Study highlights the psychological and social concerns of musculoskeletal trauma patients
By Admin | May 17, 2021
Musculoskeletal injuries comprise a large percentage of hospital admissions for adults and often lead to chronic pain and long-term disability. A new review article published in the Journal of the American Academy of Orthopedic Surgeons® (JAAOS®) recognizes the intimate connection between patients who sustain traumatic orthopedic injuries and their subsequent psychological effects. The results suggest opportunity to improve overall patient health by attending to psychological and social concerns, along with physical health.
"This review article looks at the majority of recent literature as it pertains to different psychological conditions and how they affect musculoskeletal trauma patients. We sought to demonstrate that of the vast number of people who will undergo orthopaedic trauma in their lifetime, an alarming percentage will develop some form of psychological condition that will ultimately impair daily function."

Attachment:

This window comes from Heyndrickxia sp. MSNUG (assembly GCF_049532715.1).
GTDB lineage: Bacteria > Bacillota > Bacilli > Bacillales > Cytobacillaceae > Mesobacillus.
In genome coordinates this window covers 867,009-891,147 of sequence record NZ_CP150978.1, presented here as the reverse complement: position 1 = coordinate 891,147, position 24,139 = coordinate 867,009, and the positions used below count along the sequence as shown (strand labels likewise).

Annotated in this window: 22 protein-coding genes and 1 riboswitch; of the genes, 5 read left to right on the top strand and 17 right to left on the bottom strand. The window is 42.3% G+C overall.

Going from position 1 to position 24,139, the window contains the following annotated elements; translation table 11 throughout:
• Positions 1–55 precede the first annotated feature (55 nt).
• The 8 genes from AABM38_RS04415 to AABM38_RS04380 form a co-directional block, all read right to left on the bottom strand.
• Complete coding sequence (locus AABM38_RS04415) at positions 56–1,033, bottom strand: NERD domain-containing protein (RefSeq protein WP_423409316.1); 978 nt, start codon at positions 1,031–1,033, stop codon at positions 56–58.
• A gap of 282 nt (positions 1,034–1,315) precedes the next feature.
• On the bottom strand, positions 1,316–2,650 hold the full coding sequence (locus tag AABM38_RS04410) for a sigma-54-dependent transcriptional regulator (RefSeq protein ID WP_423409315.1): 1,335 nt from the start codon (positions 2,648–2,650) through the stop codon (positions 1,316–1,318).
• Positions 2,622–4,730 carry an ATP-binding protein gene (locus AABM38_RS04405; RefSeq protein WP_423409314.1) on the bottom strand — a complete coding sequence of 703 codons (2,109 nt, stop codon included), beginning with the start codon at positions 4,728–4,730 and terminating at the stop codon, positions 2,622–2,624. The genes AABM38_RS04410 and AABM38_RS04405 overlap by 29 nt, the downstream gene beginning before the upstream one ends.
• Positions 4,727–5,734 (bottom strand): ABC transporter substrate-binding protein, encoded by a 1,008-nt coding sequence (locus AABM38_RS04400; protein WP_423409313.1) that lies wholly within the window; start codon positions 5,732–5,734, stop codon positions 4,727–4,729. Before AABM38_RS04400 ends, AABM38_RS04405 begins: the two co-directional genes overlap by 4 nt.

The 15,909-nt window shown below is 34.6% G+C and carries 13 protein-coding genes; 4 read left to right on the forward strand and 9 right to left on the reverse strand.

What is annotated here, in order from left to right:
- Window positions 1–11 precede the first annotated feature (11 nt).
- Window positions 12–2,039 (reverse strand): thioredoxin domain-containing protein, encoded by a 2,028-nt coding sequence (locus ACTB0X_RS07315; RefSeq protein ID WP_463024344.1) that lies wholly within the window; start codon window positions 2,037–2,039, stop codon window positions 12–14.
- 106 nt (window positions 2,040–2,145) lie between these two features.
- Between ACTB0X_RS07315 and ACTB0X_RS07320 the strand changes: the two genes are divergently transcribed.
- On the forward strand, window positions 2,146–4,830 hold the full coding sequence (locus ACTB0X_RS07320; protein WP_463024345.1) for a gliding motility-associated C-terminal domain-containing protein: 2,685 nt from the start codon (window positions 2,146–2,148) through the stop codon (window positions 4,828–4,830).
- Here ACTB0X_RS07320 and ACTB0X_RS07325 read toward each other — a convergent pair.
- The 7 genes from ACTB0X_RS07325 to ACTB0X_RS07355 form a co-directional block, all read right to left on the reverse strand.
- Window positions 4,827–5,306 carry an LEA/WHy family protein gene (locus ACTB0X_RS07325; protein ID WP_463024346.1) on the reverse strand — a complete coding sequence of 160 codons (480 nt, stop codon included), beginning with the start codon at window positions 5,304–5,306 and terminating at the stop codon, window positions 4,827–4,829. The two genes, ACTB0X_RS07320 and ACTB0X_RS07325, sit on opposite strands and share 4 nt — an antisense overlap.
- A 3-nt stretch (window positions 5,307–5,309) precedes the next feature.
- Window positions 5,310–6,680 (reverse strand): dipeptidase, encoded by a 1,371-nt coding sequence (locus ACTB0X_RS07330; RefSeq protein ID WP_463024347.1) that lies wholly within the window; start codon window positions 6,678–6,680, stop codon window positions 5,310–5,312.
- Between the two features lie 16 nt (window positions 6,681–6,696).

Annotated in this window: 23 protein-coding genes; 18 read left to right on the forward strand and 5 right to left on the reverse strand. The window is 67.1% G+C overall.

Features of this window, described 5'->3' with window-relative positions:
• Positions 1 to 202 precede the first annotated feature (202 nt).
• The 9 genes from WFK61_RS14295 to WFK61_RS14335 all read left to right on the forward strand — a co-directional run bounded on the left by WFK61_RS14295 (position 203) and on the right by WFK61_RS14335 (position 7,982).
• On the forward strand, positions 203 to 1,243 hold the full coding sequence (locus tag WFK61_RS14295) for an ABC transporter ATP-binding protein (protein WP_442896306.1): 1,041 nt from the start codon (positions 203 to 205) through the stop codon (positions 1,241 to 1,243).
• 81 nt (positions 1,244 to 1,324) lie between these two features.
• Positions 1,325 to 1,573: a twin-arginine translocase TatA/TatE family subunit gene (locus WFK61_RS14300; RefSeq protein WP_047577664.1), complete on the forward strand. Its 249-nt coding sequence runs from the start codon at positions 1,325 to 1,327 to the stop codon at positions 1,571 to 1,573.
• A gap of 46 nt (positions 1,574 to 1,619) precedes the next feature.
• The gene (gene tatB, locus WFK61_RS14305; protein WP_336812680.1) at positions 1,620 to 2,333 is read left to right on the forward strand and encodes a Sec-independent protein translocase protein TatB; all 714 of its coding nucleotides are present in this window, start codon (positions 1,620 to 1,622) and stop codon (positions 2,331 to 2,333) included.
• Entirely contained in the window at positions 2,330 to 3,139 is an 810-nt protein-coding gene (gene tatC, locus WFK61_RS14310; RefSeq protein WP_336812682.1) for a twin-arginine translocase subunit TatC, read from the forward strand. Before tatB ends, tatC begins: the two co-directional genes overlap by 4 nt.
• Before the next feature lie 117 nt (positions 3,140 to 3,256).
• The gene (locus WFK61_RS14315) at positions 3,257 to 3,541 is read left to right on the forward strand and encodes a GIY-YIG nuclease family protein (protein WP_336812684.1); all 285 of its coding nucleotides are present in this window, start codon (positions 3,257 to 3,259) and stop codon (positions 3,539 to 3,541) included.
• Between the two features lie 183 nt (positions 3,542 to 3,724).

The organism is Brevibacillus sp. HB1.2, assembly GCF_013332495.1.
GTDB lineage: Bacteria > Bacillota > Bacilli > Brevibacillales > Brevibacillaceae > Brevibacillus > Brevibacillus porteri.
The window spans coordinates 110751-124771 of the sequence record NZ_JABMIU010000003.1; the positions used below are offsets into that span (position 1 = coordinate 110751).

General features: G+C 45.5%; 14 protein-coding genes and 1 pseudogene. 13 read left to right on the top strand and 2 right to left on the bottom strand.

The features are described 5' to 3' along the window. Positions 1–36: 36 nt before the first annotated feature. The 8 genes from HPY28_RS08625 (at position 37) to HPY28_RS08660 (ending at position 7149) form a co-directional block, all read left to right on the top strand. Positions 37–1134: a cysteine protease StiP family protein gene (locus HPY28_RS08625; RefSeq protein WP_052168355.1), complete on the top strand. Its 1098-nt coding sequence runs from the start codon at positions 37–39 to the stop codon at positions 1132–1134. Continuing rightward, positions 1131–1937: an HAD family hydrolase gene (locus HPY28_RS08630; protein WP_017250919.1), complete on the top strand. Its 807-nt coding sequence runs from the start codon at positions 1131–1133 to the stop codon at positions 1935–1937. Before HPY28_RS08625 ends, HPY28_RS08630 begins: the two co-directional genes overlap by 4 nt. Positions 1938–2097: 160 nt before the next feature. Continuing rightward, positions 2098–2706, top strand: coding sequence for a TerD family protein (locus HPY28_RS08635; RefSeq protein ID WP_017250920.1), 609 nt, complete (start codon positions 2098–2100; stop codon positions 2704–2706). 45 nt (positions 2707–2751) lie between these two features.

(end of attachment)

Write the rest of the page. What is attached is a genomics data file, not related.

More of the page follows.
Matthew Ciminero, MD, Study Article Author, American Academy of Orthopaedic Surgeons
Dr. Ciminero was inspired by an upbringing from two parents with Ph.D.s in Psychology and his undergraduate degree in Psychology to investigate the limited referrals to mental health professionals from orthopedic surgeons treating patients of both elective and traumatic injuries. He teamed up with fellow orthopedic surgeons from Denver Health, as well as his colleagues at Maimonides Medical Center in Brooklyn, N.Y., to discuss the role of psychological evaluations and the need for improvements in community awareness of post-traumatic injury effects.
The study discovered:
- In patients who had sustained a severe lower limb injury, nearly half were positive for a psychological condition three months later and 42% were positive at two years.
- Early in their treatment, only 12% of patients stated that they used any mental health services and by 24 months, this number only increased to 22%.
The study also found that by the age of 50 years, 53.2% of women and 20.7% of men will have sustained some form of fracture. Soon after sustaining a fracture, psychological factors can predict pain and disability many months after injury, even after controlling for injury severity. Seeing this, the research team also looked to the Major Extremity Trauma Research Consortium (METRC) from 2018, which identified four groups of clinically relevant...(More)
For more info please read, Study highlights the psychological and social concerns of musculoskeletal trauma patients, by News Medical Life Sciences